American Horror Story Watch: Episode 11 - Birth

Birth! Death! Lamaze, as performed by Dylan McDermott! This penultimate episode of American Horror Story is quite contained, building internal pressure that will hopefully explode in next week’s extended finale, where we find out The House is actually the Winchester mansion aboard the Mary Celeste as it passes through the Bermuda Triangle on Friday the 13th during the Mayan Apocalypse of 2012. At least if tonight’s bizarrely useless “Ghost Colony of Roanoke Island” story, shared by similarly useless psychic Billie Dean Howard, is any indication. CROATOAN! CROATOAN!

Something I love and hate about AHS is the minimal time spent on characters reacting to information and situations. When Violet disappears from the car Ben forced her into, it’s incredibly stupid for Ben not to stop and look around, perhaps driving back home to check on her. But I’m glad we didn’t have to sit through that. Conversely, Violet and Tate’s “break-up” was far too casual a reaction to finding out her ghost boyfriend, beyond still killing people at will, was the one who raped Vivien. I visualized the Interview With the Vampire scene when new-vamp Louie attacks Lestat , flying around without getting hurt. Her cutting scenes, and death in general, implied she’d rather hurt herself than others, but the lack of rage, instead of an apologetic denial of forgiveness, was disappointing. It must be emotionally straining being jilted by a lover while keeping your suicide a secret from your parents.

Really, it’s laughable to seriously quantify reactions in a show involving a medical team of murdered spirits home-delivering prematurely-birthed multi-fathered twins, where one is Evil Incarnate. Admittedly, laughter gives way to perplexed curiosity as this sequence hits every visual, dramatic and emotional note that so many other scenes are lacking.

Before all that, let’s round up all parties interested in getting their grubby mitts on these twins. There’s Nora, who’s moaned and groaned for nearly a century after losing only child Thaddeus (soon resurrected as boob-chomping basement ghoul Infantata) to a murderous kidnapper. There’s vengeful Hayden, killed while pregnant with Ben’s baby. There’s Constance, whose own children were/are defected either mentally or physically. Finally, Patrick and Chad, whose adoption plans were thwarted by infidelity and eventual death. The writers understand the pseudo-couple is saner than the others, as they alone prepare for a child’s physical presence by setting up a nursery. Oh wait, except Chad says they want to suffocate the twins early on, so they can stay cute forever. There it is; there’s the crazy.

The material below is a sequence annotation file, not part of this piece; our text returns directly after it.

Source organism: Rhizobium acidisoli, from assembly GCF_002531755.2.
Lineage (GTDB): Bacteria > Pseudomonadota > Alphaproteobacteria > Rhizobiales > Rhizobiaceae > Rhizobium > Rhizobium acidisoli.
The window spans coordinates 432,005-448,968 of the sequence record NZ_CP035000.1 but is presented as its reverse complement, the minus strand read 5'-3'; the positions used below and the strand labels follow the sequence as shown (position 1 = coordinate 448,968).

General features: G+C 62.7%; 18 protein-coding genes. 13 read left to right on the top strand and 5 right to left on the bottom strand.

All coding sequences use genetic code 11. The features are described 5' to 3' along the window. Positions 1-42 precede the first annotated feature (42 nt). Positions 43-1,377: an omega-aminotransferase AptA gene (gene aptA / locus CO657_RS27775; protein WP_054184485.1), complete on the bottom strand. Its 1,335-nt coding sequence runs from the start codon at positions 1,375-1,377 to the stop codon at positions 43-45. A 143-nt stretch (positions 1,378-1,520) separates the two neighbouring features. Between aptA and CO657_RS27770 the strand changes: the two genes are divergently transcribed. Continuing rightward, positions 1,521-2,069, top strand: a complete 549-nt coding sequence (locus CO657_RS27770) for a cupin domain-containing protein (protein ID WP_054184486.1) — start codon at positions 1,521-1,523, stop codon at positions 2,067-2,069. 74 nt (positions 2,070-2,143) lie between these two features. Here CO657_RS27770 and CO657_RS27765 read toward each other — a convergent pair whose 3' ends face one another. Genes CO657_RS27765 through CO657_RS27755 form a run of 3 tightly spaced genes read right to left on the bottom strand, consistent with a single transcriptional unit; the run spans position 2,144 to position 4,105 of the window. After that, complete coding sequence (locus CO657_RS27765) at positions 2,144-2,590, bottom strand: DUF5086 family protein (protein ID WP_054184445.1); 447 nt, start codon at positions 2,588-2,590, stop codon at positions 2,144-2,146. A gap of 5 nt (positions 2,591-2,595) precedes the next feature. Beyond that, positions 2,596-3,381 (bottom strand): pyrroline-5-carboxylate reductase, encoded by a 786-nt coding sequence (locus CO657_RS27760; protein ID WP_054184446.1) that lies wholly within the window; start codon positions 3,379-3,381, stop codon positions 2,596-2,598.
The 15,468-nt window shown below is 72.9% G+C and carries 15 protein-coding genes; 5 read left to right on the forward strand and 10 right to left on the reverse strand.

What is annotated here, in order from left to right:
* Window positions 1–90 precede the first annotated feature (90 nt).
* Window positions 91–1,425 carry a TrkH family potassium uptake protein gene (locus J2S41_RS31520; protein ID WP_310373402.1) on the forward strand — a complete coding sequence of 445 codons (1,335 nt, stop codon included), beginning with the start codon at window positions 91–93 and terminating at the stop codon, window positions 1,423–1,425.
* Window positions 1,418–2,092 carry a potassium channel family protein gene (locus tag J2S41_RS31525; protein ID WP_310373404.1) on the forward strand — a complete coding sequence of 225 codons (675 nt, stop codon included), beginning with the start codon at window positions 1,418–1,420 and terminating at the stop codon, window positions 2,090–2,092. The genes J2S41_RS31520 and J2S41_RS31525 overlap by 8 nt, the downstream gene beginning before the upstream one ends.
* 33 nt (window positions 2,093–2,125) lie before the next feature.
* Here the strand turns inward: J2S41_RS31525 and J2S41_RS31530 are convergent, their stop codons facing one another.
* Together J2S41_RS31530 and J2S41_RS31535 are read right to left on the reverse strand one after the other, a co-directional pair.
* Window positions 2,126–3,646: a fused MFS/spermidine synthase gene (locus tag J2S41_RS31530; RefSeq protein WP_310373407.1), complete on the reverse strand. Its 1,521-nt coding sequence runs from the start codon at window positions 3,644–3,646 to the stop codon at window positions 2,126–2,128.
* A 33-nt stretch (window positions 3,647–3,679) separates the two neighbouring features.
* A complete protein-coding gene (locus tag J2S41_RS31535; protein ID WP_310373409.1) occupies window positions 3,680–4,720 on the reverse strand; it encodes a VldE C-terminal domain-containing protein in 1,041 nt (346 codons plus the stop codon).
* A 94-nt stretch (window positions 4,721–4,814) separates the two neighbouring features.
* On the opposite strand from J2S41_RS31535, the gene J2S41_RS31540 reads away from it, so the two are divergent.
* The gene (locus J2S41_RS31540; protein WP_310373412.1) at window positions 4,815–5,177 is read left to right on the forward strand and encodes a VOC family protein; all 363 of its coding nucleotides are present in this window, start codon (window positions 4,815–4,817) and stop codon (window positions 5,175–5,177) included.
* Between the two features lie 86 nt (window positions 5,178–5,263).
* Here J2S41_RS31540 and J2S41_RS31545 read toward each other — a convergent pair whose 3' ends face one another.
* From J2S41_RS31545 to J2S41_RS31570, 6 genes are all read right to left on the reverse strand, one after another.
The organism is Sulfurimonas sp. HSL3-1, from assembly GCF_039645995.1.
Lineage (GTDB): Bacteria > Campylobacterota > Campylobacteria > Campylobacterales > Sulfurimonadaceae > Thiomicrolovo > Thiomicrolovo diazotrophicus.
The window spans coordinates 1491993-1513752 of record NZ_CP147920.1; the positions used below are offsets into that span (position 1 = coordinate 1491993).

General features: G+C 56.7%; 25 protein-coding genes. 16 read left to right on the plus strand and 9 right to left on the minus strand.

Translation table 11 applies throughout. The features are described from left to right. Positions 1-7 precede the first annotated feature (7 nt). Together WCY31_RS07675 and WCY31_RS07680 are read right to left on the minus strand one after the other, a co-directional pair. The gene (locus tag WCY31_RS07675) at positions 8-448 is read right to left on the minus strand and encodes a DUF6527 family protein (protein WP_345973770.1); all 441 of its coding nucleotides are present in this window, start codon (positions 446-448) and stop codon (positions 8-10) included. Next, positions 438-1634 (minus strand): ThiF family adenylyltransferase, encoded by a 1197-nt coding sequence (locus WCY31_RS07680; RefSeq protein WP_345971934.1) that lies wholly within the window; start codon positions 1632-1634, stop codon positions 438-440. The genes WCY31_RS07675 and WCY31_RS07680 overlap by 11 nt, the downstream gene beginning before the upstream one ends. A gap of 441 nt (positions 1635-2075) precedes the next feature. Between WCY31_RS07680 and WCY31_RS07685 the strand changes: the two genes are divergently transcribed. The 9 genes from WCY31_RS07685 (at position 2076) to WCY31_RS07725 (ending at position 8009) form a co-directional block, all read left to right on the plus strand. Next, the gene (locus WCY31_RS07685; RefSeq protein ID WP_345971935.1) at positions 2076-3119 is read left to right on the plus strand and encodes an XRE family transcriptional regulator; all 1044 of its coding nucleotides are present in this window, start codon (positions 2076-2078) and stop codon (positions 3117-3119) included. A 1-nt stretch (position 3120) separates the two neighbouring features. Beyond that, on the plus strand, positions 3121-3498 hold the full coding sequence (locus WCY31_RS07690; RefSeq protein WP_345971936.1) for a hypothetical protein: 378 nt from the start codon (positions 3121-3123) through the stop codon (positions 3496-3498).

Ben and Vivien’s plans to have the babies in Florida are squashed when she starts having labor pains in the car just before leaving. (At least they didn’t leave the oven on.) You see, Demon Baby is still growing too fast, weakening the more normal twin, and Vivien was warned a C-section may be necessary. That is, unless the doctor giving house calls is an abortionist from the 1920s. Constance takes Vivien back inside The House, where something completely unpredictable happens.

Ben finally gets a clue!!!

My fingers fought against that sentence, as Ben’s rampant obliviousness to everything happening around him is as core a show factor as anything else. Pretending the previous ten episodes of in-his-face haunting hadn’t happened, this is the succession of events that led to his sub-breakthrough. His daughter stands before him and claims she’s dead. The phones (house, not cell) and electricity suddenly stop working. Two gashed and bloody redhead twins vandalize his car with baseball bats. Candles are inexplicably burning everywhere, leading him to a makeshift delivery room set up by Dr. Charles and his Netherworld Nurses. Ben then slips into a half-trance state as he begins this acceptance.

The actual births in “Birth” live up to most of my expectations. The repeated shifts between this and Violet’s delivery completely juxtapose everything from setting (house vs. hospital) to situation (displeasingly unexpected vs. happily welcomed), and drive home how little we know of the Harmons as a loving couple. The weaker, first child is stillborn and quickly passed off to Nora, who holds it a little too dearly for it to be truly dead. The second baby arrives without anyone reacting to horns and hooves, and Constance takes the child away to wash it off. Meanwhile, Doc Charles unsurprisingly can’t stop Vivien’s bleeding, having no medical training since the Great Depression. Ben, er, passionately urges her to fight for life, while Violet calmly tells her to relax and free herself from the pains of life. And Vivien Harmon dies, as Ben holds her, realizing they’re now all alone in the room. Also, there were lots of quick shots of Ben screaming in the corner of the room. Audible textures, people.